Yesterday, I detailed some advantages of bus-rapid transit (BRT) over the much more pricey streetcar and light-rail options that the Greater Greater Washington blog plugs very aggressively (yesterday’s example here) but now appear to be going nowhere.
So what is the barrier to BRT gaining more traction?
Paying Far More for Image Not Substance
Josh Barro on The Upshot blog at the New York Times put his finger on the source of the problem:
“Bus-based public transit in the United States suffers from an image problem.”
That fact, laid out in a 2009 report from the Federal Transit Administration, isn’t surprising, but it has led to a perverse outcome: Transit agencies are spending millions of dollars on new rail infrastructure that is no faster than existing bus service, simply because riders perceive a train as better than a bus.
Barro details how New York is now planning to spend $1 billion on an AirTrain from LaGuardia Airport that will go no faster than the existing bus connections. He reports similar investments in streetcars and trains elsewhere that go no or little faster than existing bus routes.
In Washington, the proposed streetcar slows down far more people on buses than will ride the streetcar. This isn’t “greater” but grandiose public policy that wastes billions of transit dollars.
Indeed, it’s really corporate welfare masked as social justice as it benefits property developers. There is nothing wrong with benefiting developers or other companies if we think that makes good transit policy and economic sense. But it just becomes corporate welfare when we can get the benefits much more cheaply through another similar technology.
Improving BRT’s Image
The good news is that FTA has found that gaining acceptance for lower cost BRT occurs with the adoption of straightforward design and marketing solutions:
That 2009 transit report gives reason to believe it’s possible. The researchers conducted focus groups with “choice riders” in Los Angeles: people who have cars but sometimes use transit. These riders had an unsurprising preference for trains.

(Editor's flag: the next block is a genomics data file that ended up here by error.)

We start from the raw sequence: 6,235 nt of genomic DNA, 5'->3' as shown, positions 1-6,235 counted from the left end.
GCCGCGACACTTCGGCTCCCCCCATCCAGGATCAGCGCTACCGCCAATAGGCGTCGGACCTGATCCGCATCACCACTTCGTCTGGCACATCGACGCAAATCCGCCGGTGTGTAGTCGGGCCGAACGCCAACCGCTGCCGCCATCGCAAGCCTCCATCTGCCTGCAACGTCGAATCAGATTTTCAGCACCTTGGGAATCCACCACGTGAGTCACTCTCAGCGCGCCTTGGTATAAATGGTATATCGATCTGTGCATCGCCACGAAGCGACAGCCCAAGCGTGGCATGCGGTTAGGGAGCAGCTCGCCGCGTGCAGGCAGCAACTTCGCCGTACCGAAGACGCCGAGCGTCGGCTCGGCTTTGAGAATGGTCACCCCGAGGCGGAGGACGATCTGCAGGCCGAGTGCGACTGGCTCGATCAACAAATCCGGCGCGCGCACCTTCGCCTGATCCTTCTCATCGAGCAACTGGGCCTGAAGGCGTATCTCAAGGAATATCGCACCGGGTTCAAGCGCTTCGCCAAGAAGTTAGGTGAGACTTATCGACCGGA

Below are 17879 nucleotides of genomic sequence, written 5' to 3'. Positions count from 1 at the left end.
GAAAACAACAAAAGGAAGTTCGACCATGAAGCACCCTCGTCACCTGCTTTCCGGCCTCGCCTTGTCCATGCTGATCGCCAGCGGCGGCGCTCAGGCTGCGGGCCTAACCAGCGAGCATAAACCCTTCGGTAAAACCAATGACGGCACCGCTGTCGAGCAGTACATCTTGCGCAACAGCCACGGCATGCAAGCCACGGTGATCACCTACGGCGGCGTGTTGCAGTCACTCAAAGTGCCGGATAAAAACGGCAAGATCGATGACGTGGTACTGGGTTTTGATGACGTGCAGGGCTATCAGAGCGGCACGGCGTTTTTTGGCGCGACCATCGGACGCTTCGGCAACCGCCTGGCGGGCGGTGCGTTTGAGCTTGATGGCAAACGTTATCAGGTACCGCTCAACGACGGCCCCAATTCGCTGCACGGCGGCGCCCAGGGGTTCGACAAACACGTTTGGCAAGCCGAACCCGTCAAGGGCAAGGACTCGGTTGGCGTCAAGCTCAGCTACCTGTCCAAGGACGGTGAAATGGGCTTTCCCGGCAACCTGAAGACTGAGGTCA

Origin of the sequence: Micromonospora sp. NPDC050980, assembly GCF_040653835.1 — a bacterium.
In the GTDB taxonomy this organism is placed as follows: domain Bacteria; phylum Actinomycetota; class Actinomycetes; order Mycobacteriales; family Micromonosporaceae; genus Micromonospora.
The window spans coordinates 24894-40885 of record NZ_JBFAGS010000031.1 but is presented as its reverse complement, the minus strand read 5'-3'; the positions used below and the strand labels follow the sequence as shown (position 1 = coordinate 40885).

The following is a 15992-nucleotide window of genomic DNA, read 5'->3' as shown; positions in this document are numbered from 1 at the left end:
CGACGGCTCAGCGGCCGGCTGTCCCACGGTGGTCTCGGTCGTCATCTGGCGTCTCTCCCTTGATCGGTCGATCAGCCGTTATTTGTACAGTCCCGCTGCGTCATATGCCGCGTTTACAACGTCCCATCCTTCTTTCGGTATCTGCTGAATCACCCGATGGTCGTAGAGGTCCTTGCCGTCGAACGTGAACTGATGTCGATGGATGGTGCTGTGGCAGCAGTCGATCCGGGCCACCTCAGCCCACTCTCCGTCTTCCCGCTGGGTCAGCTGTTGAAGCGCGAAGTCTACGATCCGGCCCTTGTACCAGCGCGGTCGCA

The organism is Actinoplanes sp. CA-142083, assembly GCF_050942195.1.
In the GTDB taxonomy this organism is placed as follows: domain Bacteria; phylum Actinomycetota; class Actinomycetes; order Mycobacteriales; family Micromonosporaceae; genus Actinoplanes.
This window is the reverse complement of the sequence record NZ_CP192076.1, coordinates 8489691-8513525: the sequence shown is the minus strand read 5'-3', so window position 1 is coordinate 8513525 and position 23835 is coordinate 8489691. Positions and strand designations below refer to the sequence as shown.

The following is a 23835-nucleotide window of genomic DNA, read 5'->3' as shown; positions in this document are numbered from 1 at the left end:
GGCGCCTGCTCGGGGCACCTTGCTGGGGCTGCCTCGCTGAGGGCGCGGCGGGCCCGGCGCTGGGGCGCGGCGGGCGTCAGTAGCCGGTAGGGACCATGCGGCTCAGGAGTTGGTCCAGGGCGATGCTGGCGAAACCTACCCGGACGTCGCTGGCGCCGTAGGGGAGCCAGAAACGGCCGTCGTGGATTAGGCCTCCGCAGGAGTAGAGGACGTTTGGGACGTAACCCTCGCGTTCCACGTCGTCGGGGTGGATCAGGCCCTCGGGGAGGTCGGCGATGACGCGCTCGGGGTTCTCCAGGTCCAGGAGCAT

“Riding the bus carries a ‘shame factor,’ ” the researchers found. “Most of the choice riders would not consider using it, or if they did, they would feel ashamed and keep it a secret.”
But what the local transit agency marketed as the “Orange Line” — really just a bus route in the San Fernando Valley with high frequencies on a dedicated right of way — managed to gain acceptance among “choice riders.”
As it turns out, making buses look as good as light rail or streetcars is just not that hard as this photo from the Montgomery Planning website shows:
We can even make them look like streetcars, complete with hard and uncomfortable benches, as the former Bethesda Circulator bus (shown at top) demonstrated for many years. People still ride it even though it now looks like a bright red bus.
These design features and marketing simply have to be far less expensive than the literally billions of dollars more that streetcars and light-rail cost to do the same thing. The good news is that BRT is expanding around the country and so hopefully the unfamiliarity with it will decrease.
Public officials along with transit advocates need to get past the idea that trains are better and more elite or equivalent to faster, heavy rail Metro. They’re not. They just waste dollars that could used be to provide more public transit or something else useful. The sooner they realize it, the sooner we might stop spinning our wheels and build something useful and affordable.